Stormie Mills | Whose name was writ in water
Location City Gallery
From Saturday 07 March 2020 - 10:00am
To Sunday 10 May 2020 - 04:00pm
Whose name was writ in water opens on Friday 6 March 2020, 6pm.
Ever conscious of my own youth spent making works in and on the streets and its inherent lack of permanence this exhibition has been inspired by my exploration of John Keats and the mythology of youth.
John Keats wrote “to make old prose in modern rhyme more sweet” in 1818, when he was still a young man, in fact we know that although he was never to become an old man, passing away as he did at 25, his words and letters were those of some one beyond his years with him oft referred to as an “old soul”.
I started to think about what it would mean should we be granted the good fortune to gather more years than Keats, before the memories "fade far away, dissolve & quite forget.”
In many instances Keats’ words still ring true & are contemporary today, indeed Bob Geldof states in the introduction of “Love is my religion” that Keats can easily be equated with some of the “more sensitive pop heroes” and “very emo” in that his words resonate today as poignantly than they did when first written.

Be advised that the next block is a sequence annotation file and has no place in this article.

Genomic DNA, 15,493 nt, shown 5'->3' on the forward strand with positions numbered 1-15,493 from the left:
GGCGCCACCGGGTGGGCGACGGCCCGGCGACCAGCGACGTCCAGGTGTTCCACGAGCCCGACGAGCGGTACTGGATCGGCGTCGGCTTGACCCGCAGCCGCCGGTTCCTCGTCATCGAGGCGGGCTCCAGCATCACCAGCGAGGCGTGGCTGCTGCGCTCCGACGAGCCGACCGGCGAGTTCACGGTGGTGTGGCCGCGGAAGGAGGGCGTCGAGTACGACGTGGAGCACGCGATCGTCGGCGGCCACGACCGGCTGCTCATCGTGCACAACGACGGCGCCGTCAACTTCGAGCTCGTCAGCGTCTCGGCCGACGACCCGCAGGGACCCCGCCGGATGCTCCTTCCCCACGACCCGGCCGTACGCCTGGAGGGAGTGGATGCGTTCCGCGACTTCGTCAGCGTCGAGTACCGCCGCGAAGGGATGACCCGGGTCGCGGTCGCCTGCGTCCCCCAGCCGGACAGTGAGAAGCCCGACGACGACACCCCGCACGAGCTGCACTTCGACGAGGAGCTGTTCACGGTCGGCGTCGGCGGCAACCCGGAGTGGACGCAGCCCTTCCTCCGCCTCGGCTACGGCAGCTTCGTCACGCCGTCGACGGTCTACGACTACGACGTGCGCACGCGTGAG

When I embarked upon this body of work I did so in much the same way as Keats, as a “Grand Tour” of my own, a creative journey, armed with a little knowledge and experience.
There was a visit to the Keats-Shelley House in Roma, his grave-side that includes the epitaph “here lies one whose name is writ in water” a parallel with the temporal notion of street works and life itself.
There is a memory in a repeated action, there is a whisper in a line, when our eyes walk us through the gate of admission on our exit when we all momentarily forget all else, an artwork we have lived, loved and truly experienced.